Lace up the shoes, grab the water bottle, and whatever you do don’t forget the anti chafing stick. You are now equipped to take on the long weekend training run. Initially it takes some shuffling out the door to get started, but after you start logging some miles the rhythm becomes natural, sustainable and the runner high comes rushing your way.

The training days filled with base mileage, distance, or tempo are the fun days. Blowing off some steam while building up your aerobic capacity will help you get to race day. However, there is a day during the training week that is equally if not MORE important: the rest days.

 

A good training program has at least one day during the week where no running should take place. These days are so critical to allow the body to recover and allow you to further build off what you have been working towards. The rest day is well deserved, important, and should be respected.

But let us take the rest day one step further to where many folks do not go.  As mentioned earlier, the rest day is critical for recovery. Unfortunately, allowing your body one rest day compared to the other 5-6 days of work is not a sufficient ratio and can still lead to fatigue, performance plateau, and increase your injury risk. Therefore it is important to not just consider a rest day but also a rest week. Now don’t worry, this doesn’t mean an entire week off from running but just a relative decrease known as: deload week.

 

A deload week is a reduction in your total mileage across a week. This week usually takes place after 4-5 weeks of training as the body is reaching fatigue. A majority of training plans will have you add mileage each week leading up to the race until just a couple of weeks before race week where you begin to taper. Think of this method like climbing a mountain with a constant incline before you reach the summit. By incorporating a deload week you build the mileage up each week but then for one week reduce your overall mileage to allow increased recovery. Think of the deload week like summiting a smaller mountain and then having reprieve before climbing higher to the next summit. With both of these training plans the end point is the same, but how you get there is slightly different.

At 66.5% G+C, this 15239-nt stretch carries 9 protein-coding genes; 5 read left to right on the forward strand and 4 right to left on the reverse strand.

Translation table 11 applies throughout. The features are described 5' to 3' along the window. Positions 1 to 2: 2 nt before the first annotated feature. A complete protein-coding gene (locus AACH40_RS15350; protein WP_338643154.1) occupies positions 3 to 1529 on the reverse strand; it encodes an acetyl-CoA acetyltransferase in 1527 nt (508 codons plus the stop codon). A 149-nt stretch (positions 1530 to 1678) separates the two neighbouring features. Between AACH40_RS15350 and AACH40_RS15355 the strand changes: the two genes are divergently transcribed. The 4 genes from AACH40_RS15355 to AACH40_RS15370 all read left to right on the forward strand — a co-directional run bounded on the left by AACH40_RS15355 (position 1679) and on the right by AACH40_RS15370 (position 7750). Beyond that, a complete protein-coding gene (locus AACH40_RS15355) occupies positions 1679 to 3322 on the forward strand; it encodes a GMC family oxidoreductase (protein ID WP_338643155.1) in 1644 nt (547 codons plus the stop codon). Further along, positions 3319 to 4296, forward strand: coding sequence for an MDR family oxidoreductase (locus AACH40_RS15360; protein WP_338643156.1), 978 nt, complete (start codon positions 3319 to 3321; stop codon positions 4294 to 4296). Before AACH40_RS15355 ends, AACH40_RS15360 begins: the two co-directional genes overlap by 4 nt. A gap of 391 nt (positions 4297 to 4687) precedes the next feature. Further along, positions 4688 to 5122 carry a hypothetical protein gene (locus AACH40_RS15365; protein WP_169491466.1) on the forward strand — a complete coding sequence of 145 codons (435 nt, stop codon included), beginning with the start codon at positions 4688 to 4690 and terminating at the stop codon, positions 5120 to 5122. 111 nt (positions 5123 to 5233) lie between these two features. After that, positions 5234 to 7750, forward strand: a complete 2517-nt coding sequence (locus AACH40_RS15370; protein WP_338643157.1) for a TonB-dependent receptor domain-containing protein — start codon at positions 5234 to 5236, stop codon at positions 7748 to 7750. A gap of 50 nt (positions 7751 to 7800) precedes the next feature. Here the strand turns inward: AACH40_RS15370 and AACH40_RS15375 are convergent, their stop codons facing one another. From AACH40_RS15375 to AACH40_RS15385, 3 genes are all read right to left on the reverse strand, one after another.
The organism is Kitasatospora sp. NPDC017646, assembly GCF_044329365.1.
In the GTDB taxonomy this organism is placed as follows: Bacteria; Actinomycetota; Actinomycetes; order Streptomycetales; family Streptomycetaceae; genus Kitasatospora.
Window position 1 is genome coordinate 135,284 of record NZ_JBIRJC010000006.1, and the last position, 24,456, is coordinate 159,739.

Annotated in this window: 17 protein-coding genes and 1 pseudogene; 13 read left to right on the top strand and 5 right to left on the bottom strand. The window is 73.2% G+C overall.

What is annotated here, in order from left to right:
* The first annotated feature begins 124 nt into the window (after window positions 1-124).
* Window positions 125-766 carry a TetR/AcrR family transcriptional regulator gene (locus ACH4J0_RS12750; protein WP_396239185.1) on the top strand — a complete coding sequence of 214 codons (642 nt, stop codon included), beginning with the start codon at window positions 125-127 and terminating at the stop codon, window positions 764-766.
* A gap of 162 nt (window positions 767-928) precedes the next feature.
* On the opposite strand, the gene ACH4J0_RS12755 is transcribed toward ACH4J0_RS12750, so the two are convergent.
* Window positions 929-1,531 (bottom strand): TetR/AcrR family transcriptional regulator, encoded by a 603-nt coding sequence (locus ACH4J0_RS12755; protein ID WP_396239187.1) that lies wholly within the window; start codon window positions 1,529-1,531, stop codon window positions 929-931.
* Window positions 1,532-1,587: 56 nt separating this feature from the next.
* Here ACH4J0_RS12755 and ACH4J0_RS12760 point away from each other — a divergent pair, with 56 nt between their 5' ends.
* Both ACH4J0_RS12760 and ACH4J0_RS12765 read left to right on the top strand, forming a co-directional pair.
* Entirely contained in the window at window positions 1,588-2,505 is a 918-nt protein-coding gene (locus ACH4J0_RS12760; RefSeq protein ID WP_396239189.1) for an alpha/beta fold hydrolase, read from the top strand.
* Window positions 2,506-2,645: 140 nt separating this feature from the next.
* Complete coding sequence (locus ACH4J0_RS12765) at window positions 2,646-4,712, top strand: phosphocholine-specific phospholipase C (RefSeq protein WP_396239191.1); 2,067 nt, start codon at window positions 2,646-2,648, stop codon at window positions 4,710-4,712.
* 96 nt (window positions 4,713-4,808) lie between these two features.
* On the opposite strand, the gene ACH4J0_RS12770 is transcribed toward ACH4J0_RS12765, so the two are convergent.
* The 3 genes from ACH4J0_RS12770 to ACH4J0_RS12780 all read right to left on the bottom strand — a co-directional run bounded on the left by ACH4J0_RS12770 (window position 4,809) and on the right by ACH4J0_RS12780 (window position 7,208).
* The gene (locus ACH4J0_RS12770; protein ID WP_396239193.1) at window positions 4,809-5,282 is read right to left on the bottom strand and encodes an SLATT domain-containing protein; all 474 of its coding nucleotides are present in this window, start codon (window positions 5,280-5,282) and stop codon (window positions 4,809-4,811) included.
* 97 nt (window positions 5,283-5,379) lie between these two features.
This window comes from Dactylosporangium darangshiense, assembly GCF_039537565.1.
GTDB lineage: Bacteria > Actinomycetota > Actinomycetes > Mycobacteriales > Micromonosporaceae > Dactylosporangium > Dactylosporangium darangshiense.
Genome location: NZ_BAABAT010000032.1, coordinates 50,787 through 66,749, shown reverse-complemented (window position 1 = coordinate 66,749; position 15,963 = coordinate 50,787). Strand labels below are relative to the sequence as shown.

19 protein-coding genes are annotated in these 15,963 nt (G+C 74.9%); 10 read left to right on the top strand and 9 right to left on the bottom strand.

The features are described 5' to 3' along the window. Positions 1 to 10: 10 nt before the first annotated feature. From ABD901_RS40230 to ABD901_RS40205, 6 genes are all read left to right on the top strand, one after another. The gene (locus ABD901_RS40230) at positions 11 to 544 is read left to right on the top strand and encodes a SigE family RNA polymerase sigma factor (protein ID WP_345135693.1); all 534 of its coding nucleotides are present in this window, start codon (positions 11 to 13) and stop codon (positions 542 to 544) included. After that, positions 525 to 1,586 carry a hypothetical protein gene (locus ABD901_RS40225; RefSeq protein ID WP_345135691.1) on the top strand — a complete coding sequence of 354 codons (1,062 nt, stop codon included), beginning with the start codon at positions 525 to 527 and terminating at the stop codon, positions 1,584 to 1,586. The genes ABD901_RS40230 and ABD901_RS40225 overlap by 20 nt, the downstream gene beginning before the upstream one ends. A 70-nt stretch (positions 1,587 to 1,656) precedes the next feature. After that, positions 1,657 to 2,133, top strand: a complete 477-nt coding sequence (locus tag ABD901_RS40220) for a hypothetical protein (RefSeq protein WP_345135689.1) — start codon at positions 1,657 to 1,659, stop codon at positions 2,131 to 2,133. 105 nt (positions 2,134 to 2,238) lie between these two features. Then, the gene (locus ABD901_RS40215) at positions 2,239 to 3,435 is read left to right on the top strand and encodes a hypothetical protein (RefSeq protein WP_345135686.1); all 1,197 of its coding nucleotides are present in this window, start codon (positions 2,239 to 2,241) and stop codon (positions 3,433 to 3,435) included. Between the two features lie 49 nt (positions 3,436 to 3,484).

There are several advantages to incorporating a deload week into your training plan.

 

  1. By having greater variability in your training program, there may be greater neuromuscular adaptations that can occur and therefore enhance your performance.
  2. Having a deload week allows for some flexibility with life, and if you have a busier schedule where you cannot crank out the mileage that week it is easy to adjust.
  3. This increases how much recovery you have during the week, decreasing your risk of plateauing or burning out during the training phase.
  4. By decreasing your overall weekly mileage, you have increased the time available to spend on strength training, speed work, or hills without increasing your risk of injury.

 

Why work harder when you can work smarter. By increasing your recovery you are also increasing your performance and decreasing your risk of injury. If you are interested, check out our previous blog post for more information on how important managing fatigue is to reducing your risk of injury. Happy miles!

 

References:

1.Lorenz D & Morrison S. Current concepts in periodization of strength and conditioning for the sports physical therapist. 2015. Int J Sports Phys Ther. 10(6): 734-747.